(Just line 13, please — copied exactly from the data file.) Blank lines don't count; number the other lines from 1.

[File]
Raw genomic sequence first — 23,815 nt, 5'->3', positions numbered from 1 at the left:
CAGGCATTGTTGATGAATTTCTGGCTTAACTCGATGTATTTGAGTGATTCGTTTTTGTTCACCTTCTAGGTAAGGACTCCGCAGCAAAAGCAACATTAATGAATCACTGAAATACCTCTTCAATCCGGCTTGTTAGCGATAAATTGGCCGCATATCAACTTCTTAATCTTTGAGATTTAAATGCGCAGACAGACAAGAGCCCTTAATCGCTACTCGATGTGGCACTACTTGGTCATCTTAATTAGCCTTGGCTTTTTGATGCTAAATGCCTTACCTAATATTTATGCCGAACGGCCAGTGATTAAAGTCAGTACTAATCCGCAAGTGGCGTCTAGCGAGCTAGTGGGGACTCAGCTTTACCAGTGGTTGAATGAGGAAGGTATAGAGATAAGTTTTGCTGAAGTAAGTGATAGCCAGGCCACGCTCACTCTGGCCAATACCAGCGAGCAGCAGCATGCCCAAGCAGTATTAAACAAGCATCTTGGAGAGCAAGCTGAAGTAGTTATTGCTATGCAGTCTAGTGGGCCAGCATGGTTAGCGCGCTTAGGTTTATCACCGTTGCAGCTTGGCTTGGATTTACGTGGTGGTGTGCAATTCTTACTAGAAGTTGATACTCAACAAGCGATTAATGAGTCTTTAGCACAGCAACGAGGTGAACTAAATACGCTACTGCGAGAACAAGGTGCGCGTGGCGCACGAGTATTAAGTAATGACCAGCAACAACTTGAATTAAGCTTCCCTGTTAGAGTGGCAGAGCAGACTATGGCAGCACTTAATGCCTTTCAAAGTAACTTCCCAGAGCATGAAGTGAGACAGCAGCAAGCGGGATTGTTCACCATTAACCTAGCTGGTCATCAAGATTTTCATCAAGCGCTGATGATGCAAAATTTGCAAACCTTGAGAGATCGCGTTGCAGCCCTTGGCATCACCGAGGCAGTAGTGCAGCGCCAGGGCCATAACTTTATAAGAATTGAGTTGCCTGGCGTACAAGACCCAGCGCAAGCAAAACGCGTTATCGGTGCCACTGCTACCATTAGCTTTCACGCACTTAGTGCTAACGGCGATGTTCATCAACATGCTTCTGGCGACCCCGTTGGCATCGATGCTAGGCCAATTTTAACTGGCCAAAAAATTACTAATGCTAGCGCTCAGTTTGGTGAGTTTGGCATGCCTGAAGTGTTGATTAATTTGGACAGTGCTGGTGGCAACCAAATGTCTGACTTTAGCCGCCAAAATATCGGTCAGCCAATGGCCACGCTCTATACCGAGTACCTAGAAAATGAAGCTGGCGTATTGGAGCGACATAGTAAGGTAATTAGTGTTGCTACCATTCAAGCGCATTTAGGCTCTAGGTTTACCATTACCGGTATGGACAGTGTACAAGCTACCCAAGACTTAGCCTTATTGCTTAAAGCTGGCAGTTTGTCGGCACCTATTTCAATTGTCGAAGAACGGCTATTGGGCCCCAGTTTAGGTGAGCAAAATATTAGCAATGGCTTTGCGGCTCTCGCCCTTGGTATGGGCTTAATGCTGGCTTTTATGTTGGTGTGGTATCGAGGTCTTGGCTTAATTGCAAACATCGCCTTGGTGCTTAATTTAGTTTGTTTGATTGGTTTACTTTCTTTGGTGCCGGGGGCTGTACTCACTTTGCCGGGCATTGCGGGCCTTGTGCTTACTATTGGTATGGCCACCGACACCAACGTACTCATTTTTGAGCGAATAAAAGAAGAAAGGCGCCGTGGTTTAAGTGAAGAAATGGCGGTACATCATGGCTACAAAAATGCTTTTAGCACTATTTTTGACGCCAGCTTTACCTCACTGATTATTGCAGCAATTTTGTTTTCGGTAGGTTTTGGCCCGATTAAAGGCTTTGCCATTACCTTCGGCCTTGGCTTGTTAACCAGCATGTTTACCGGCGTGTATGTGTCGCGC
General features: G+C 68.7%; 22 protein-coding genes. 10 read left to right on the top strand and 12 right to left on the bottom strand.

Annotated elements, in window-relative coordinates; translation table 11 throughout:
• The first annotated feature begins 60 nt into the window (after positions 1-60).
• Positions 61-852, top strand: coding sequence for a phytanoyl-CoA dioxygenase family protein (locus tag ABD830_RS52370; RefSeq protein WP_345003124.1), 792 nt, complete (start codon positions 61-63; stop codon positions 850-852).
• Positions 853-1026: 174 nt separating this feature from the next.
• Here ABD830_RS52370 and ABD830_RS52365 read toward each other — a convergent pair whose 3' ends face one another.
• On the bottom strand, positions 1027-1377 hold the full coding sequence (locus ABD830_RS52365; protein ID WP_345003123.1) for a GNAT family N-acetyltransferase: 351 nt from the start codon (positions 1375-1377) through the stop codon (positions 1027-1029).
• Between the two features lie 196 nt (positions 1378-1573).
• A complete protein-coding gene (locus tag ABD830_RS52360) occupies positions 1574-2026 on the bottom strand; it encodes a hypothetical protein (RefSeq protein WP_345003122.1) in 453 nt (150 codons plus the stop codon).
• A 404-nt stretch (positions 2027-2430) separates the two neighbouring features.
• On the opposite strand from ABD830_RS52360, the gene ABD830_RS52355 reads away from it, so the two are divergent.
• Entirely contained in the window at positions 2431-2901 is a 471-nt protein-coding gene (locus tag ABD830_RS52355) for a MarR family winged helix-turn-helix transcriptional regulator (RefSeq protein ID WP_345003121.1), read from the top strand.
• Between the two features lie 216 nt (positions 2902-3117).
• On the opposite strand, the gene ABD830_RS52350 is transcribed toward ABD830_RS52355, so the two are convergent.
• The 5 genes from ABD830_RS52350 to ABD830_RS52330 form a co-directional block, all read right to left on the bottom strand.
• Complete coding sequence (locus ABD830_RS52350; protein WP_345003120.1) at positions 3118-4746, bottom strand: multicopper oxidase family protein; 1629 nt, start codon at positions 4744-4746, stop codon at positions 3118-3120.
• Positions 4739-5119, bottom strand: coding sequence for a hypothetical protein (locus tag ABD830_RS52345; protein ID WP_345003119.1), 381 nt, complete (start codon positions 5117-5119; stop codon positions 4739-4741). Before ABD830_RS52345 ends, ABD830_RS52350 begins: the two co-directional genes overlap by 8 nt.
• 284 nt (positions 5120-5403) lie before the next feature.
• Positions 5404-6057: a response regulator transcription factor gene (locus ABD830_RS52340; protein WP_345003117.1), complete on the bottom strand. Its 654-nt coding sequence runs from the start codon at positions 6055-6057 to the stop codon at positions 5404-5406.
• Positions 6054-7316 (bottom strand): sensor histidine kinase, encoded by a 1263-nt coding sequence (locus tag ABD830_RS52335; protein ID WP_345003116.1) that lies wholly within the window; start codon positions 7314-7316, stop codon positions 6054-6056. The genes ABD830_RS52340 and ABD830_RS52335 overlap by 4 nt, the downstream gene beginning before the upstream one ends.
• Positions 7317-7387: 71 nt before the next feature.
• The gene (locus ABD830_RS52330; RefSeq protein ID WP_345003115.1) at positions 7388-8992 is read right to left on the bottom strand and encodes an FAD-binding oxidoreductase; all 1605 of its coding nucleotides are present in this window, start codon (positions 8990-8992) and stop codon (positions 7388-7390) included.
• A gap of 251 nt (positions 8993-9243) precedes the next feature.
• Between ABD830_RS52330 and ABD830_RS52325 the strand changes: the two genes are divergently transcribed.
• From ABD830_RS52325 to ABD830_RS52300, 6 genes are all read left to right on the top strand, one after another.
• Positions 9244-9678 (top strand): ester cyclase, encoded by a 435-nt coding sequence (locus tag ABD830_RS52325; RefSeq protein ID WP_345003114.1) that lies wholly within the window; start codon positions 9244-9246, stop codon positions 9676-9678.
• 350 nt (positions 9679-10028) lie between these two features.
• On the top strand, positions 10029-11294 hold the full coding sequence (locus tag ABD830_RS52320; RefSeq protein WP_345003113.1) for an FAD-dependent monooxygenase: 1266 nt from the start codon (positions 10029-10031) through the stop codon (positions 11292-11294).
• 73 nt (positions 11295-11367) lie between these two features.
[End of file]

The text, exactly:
• On the opposite strand from ABD830_RS52360, the gene ABD830_RS52355 reads away from it, so the two are divergent.